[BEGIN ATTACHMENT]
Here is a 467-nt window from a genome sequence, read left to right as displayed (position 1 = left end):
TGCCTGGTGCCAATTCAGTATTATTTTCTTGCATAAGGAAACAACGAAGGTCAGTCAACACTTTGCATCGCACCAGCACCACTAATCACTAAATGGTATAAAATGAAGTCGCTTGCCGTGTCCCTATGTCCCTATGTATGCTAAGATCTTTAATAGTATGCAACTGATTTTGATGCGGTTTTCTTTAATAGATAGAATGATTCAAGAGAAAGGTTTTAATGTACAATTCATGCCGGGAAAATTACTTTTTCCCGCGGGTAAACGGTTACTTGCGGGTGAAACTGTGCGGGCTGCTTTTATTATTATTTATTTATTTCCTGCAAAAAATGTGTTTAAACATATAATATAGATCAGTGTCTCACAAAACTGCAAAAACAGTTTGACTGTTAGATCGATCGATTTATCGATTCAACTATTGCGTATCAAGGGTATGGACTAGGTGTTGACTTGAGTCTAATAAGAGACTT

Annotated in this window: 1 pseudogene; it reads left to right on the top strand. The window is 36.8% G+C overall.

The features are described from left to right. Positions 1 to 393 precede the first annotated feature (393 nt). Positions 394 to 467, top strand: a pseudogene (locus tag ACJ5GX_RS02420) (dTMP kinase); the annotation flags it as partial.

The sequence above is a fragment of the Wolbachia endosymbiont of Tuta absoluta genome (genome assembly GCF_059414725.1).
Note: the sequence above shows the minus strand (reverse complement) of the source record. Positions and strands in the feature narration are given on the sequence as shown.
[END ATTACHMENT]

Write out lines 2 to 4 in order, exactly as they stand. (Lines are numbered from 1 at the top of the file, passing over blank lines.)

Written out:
TGCCTGGTGCCAATTCAGTATTATTTTCTTGCATAAGGAAACAACGAAGGTCAGTCAACACTTTGCATCGCACCAGCACCACTAATCACTAAATGGTATAAAATGAAGTCGCTTGCCGTGTCCCTATGTCCCTATGTATGCTAAGATCTTTAATAGTATGCAACTGATTTTGATGCGGTTTTCTTTAATAGATAGAATGATTCAAGAGAAAGGTTTTAATGTACAATTCATGCCGGGAAAATTACTTTTTCCCGCGGGTAAACGGTTACTTGCGGGTGAAACTGTGCGGGCTGCTTTTATTATTATTTATTTATTTCCTGCAAAAAATGTGTTTAAACATATAATATAGATCAGTGTCTCACAAAACTGCAAAAACAGTTTGACTGTTAGATCGATCGATTTATCGATTCAACTATTGCGTATCAAGGGTATGGACTAGGTGTTGACTTGAGTCTAATAAGAGACTT

Annotated in this window: 1 pseudogene; it reads left to right on the top strand. The window is 36.8% G+C overall.

The features are described from left to right. Positions 1 to 393 precede the first annotated feature (393 nt). Positions 394 to 467, top strand: a pseudogene (locus tag ACJ5GX_RS02420) (dTMP kinase); the annotation flags it as partial.